In those days the fights frequently ended
with the collapse of both participants before
&Mtn t gait Date
RICHARD TAUB, Editor
MICHAEL KRAFT JOHN WEICHER
Editorial Director City Editor
STEPHEN TOPOL, Business Manager
CAROL HECHT .......... Associate Business Manager
RICHARD MARTENS ............ Advertising Manager
THOMAS CREED ...... ......... Finance Manager
RONALD BURKHARD ............ Accounts Manager
But no one knows now whether, in a modern.
war, even the most remote inhabitants of New
Guinea could survive.
In such case, in all sanity, it must be pre-
sumed that war will not be permitted to hap-
Harold Macmillan returns home in an at-
mosphere far more dangerous, on the surface,
than the one in which a predecessor, Neville
Chamberlain, returned from negotiations with
Adolf Hitler at Munich.
Yet public reaction in Britain is far calm-
er than in the United States. The press very
largely takes the attitude that the trip is not
a complete failure, even it it only adds knowl-
edge of the hopelessness of negotiations.
IN MODERN WAR there could be no sanctu-
aries such as the Chinese Reds enjoyed be-
yond the Korean border. Complete and utter
destruction must be the intent of both sides
from the first day, for none will know whether
the first day is to be the last.
Biological warfare might even surpass nu-
clear warfare in destructiveness, spreading its
effects far beyond the area of war and striking,
like fallout, long after the immediate battle
Berlin isn't worth it. Except in the light
of knowledge that if there is surrender of Ber-
lin it will be only the first step toward sur-
render of everything.
It would be the old story of man holding
death better than some things.
But the very sureness of death itself must
bolster the belief that the armed truce will
continue, with borderline skirmishes, because -
it must; that war becomes its own greatest
New Books at the Library
Mills, C. Wright - The Causes of World War
Three; NY, Simon and Schuster, 1958.
Schlesinger. Arthn -. The Conming of the
LETTERS TO THE EDITOR:
'Mind Molding' Called Conceivable, Not Factual
To the Editor:
UNLESS Dr. James V. McConnell
has evidence of which I am
not aware, his initial statement
(Michigan Daily, February 25,
1959) would be hard to defend on
the basis of limited generalization
from present psychological evi-
dence. This is not a picayune com-
plaint, because such a sweeping
claim is likely to influence the
way people think about psychology
in a way which is not justified in
the present situation.
Recall the statement, "Today
psychologists, given the proper
conditions, can change any normal
human being from what he is
into whatever you want him to
be." This is a present claim-"to-
day." There is an "out"-"given
the proper conditions." However,
that it has never been successfully
tried is not proof that it can be
done. The rest of the statement
says psychologists can change
anyone (assuming "normality") in
any and every way. I agree that
certain changes can be made to
occur. But not only is the geperal-
ity of the statement unsupported
by available evidence, consider one
area where it is almost certainly
untrue: ability (can you change
I.Q.=00 to I.Q.=190?).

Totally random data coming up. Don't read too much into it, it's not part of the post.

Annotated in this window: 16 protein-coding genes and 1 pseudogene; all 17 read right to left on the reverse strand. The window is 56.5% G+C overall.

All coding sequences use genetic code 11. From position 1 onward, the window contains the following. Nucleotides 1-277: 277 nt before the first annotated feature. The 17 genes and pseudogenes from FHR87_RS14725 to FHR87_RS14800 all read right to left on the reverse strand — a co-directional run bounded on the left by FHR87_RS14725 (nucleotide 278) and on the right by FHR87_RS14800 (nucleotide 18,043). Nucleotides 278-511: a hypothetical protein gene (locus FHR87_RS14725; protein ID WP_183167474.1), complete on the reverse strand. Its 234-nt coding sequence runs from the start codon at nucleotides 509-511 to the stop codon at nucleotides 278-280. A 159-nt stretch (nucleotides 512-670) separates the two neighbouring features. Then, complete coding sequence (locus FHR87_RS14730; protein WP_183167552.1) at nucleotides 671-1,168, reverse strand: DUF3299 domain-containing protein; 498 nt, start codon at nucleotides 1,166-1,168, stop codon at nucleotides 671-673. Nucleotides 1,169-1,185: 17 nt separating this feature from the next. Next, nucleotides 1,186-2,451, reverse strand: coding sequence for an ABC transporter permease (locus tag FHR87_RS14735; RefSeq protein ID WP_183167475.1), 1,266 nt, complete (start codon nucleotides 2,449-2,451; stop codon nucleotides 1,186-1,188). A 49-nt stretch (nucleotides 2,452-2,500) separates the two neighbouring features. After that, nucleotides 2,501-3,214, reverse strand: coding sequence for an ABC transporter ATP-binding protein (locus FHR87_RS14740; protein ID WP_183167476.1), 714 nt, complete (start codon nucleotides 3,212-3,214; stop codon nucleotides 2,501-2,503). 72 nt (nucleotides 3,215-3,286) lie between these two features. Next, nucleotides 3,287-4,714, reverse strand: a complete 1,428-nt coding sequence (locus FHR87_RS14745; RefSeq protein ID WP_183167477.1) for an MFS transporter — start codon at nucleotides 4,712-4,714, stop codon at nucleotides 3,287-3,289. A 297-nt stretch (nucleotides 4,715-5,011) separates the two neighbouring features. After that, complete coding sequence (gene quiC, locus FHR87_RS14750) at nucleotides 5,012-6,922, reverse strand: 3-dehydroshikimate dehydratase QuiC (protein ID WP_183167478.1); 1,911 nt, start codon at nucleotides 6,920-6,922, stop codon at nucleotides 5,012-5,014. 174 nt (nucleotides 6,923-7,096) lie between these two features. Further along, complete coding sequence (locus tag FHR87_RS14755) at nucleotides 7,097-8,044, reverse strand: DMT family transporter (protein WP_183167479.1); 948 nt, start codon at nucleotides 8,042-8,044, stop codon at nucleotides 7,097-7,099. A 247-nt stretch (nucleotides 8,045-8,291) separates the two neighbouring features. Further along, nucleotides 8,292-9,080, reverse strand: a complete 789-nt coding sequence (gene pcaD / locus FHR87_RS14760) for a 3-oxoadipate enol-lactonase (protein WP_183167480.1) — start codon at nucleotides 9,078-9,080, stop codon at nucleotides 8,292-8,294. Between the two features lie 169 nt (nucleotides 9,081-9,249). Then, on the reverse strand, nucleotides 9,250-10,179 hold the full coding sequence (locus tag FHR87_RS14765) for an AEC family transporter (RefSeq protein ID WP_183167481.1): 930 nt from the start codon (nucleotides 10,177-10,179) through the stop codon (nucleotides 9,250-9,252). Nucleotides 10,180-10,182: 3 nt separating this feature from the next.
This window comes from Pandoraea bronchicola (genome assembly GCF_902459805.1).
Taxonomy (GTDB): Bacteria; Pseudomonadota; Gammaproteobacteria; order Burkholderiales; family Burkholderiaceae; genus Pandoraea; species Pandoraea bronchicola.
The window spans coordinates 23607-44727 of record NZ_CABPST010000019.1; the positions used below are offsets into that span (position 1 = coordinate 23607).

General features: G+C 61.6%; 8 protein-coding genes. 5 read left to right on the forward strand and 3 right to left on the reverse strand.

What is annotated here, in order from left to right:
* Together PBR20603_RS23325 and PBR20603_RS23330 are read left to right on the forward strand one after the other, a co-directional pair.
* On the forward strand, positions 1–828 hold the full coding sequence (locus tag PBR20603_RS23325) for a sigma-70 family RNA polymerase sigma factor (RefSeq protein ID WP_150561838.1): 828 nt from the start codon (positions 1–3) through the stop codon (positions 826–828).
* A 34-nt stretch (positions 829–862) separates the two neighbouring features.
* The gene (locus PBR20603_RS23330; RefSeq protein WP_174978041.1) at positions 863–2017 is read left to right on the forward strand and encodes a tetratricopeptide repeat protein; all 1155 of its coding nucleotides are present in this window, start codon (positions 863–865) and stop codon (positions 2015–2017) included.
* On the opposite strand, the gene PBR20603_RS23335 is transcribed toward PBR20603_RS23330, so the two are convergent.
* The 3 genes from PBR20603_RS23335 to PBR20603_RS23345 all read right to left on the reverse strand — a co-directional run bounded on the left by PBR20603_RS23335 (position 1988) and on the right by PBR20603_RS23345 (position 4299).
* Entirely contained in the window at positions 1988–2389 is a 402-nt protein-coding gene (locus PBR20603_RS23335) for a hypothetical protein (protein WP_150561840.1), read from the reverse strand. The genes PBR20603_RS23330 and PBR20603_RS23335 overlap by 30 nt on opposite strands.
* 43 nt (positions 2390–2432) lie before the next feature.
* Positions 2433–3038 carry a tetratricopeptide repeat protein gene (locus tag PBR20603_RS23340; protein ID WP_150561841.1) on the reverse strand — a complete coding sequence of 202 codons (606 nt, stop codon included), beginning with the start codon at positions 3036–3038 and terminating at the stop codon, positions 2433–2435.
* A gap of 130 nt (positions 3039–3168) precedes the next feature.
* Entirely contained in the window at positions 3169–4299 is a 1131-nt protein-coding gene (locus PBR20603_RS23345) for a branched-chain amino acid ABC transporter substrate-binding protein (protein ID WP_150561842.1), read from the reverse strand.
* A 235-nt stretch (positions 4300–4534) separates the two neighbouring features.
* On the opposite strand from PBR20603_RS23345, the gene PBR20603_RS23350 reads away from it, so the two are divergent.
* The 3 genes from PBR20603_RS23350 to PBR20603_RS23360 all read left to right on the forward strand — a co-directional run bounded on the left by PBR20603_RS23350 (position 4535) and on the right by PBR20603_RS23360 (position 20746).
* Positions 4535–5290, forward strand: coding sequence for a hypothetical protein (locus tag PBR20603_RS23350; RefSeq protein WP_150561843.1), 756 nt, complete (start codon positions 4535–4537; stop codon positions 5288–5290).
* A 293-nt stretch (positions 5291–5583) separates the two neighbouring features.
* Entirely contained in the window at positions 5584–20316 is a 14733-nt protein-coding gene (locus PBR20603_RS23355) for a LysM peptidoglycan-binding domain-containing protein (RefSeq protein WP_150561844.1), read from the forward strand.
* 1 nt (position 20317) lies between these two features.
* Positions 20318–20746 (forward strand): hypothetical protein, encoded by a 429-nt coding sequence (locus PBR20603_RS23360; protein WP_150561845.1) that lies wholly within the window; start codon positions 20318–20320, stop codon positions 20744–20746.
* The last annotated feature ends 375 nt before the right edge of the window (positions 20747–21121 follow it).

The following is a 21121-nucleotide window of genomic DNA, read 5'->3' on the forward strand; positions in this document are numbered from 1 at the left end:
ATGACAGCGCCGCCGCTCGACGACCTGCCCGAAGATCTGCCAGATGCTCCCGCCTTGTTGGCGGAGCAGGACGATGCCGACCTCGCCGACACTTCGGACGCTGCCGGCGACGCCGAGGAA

To sum up, my feeling that the
statement needs to be qualified is
based on two points: 1) Psychol-
ogists have not demonstrated that
tual. The statement could never
be proven true, since to cover any
individual and any change would
require an infinite number of ex-
periments. As a body of evidence
accumulates, however, the state-
ment would be accepted or re-
jected with increasing confidence.
The amount of evidence necessary
for confidence, and the ways of
interpreting such evidence are at
least to some extent matters of
This much attention seemed
called for, because such a state-
ment might unjustifiably influ-
ence people either favorably or
unfavorably toward psychology
and psychologists. However, as-
suming the statement to, be true,
it is worth considering what the
individual and social implications
William Morrison, Grad.
Congratulations .. .
To the Editor:
CONGRATULATIONS on your
article (Sunday, Feb. 22) on
the University's television office
and some of its offerings. I suspect
that all too few members of the
University community know how
big a contribution the television
office makes to University public
relations and television education,
or realize how great is its potential
for the future.
The article was called to my
attention by a colleague who
wanted to see the Alaska show and
was disappointed to find that it
was over by the time he read the
article. Assuming that features
like this one may be planned for
the future, and that are designed
to stimulate some active interest
as well as report events, would it
be worthwhile to get them out a
day in advance of the show they
report? (I suppose you preview the
shows and look over the scripts,
One other problem: You quote'
me as saying, "Ever since man has
had to earn his bread by the sweat
of his brow, he has probably sung
while he worked," a statement
that most of your thoughtful read-
ers would question- (one did, in
talking to me yesterday) anddthat
my fellow folklorists would hoot at.
They know that most work songs
are of relatively recent origin, none
of them as prehistoric as that
statement would imply, and that
centuries or millenia of grunting,
shouting and chanting doubtless
preceded the first work song prop-
er. The script (and, I nope, the
sound track) says, "Singing and
- -~VI I